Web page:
The latest evolution of the Marvel Cinematic Universe brings a founding member of The Avengers to the big screen for the first time. Armed with the astonishing ability to shrink in scale but increase in strength, master thief Scott Lang (Rudd) must embrace his inner-hero and help his mentor, Dr. Hank Pym (Douglas), protect the secret behind his spectacular Ant-Man suit from a new generation of towering threats. Against seemingly insurmountable obstacles, Pym and Lang must plan and pull off a heist that will save the world.
"Sorry I'm late, I was saving the world. You know how it is."
Marvel Comics and Disney are on a winning streak that doesn't appear to be slowing down anytime soon. As Phase Three of their cinematic superhero universe is about to get underway with 2016's 'Captain America: Civil War,' it's important to look back and take stock of the comic studio's output thus far. Some were winners some were duds, but all of them were financially successful enough to spawn sequels to their relative characters while introducing new heroes who will also be getting their own franchise sendoffs in the near future. Marvel's most recent outing, 'Ant-Man' directed by Peyton Reed and starring Paul Rudd, Michael Douglas, and Evangeline Lilly may not feature Marvel's biggest hero (in terms of size as well as popularity), but he proves to have a big heart wth a sense of humor that makes for a movie that's a heck of a lot of fun.
Dr. Hank Pym (Michael Douglas) was an under-the-radar hero during the close of the cold war. As a brilliant scientist, he discovered the Pym Particle, which allows someone to alter the space between atoms. In practical application, that means he could become smaller… a lot smaller. About the size of an ant in fact - dubbing him "Ant-Man." After the death of his wife, Hank learns that S.H.I.E.L.D. was trying to rip off his research. After resigning his position and casting aside the Ant-Man, Hank turned into a recluse, estranging his daughter Hope (Evangeline Lilly) in the process. Now that his former - and slightly unhinged - protege Darren Cross (Corey Stoll) is on the verge of replicating and militarizing Hank's research into the "Yellowjacket" suit, Hank needs a ringer. He needs a man who has everything to gain and nothing to lose by becoming the new Ant-Man. A former tech-savvy convict looking to go straight like Scott Lang (Paul Rudd) may be the right man for the job.
After serving a stretch for burglary, Scott is on the outs with his wife Maggie (Judy Greer) and her cop fiancé Paxton (Bobby Cannavale) and stuck in the middle of this Maury Povich Show-worthy domestic drama is their adorable little daughter Cassie. Scott wants more time with his daughter, but he's in the rears on child support. When Scott - who has a Masters Degree in electrical engineering - can't even hold down a job dishing out mango smoothies at a Baskin Robbins because of his criminal history, he has little choice but to take on a job with his former prison cellmate Luis (Michael Peña), Luis' hacker friend Kurt (David Dastmalchain), and expert car thief Dave (T.I.).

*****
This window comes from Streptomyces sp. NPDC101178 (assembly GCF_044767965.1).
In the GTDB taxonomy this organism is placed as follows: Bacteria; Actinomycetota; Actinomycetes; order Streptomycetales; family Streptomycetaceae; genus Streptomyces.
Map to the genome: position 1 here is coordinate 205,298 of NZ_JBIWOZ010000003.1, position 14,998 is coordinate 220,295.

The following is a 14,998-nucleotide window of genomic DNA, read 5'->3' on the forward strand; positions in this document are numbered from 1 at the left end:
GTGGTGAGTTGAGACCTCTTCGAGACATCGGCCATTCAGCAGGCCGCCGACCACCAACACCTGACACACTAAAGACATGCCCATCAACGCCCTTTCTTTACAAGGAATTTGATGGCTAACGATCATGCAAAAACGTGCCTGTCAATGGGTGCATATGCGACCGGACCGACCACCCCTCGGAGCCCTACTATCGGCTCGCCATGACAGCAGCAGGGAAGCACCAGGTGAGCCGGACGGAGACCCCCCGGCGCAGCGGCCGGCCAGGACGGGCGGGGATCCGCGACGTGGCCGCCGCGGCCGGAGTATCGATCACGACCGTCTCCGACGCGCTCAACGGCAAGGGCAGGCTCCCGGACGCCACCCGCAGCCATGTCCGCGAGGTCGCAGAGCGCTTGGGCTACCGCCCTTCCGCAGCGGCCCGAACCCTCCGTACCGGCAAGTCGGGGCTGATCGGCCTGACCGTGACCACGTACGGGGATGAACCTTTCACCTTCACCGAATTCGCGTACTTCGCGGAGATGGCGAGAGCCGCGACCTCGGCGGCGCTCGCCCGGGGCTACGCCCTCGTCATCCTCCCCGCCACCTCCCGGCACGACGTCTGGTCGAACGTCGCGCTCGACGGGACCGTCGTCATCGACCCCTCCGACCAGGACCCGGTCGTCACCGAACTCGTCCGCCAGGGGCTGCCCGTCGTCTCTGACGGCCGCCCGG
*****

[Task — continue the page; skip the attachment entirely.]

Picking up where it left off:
What should have been a quick and easy safe crack of a job with simple cash at the end turns out to be an audition. When Scott steals the Ant-Man suit, he isn't at all prepared to be a hero. Fortunately, there is still time before Cross sells his technology to the bad guys in order to help get Scott up to speed. With the help of Dr. Pym and a very reluctant Hope, Scott learns to control the suit, he learns how to fight, and he also learns how to formulate a symbiotic relationship with various species of ants in order to perform the greatest heist ever pulled off by man - and ant. Only when it comes time to thwart Cross' schemes, Scott, Dr. Pym and Hope soon learn that their plans may not be enough to stop Cross and his Yellowjacket suit.
To put it simply, 'Ant-Man' has no problem just being fun, and what could be more fun than a heist movie within the world of star-spangled supermen and guys with red and gold armor? Marvel hit on a smart notion with their Phase 2 universe by setting the individual films within other genres. 'Iron Man 3' was a detective movie, 'Captain America: The Winter Soldier' was a 1970s era paranoid thriller, 'Guardians of the Galaxy' was a space opera, I'm not sure sure what 'Thor: The Dark World' or 'Avengers: Age of Ultron' were beyond being clunky sequels, but 'Ant-Man' works as a high-tech 'Oceans 11' style romp. Sure, some of the plot mechanics are a bit clumsy and the film relies on a lot of exposition to get the audience caught up to speed, but once Scott Lang gets into that suit and the world around him becomes infinitely huge, the film is a great ride.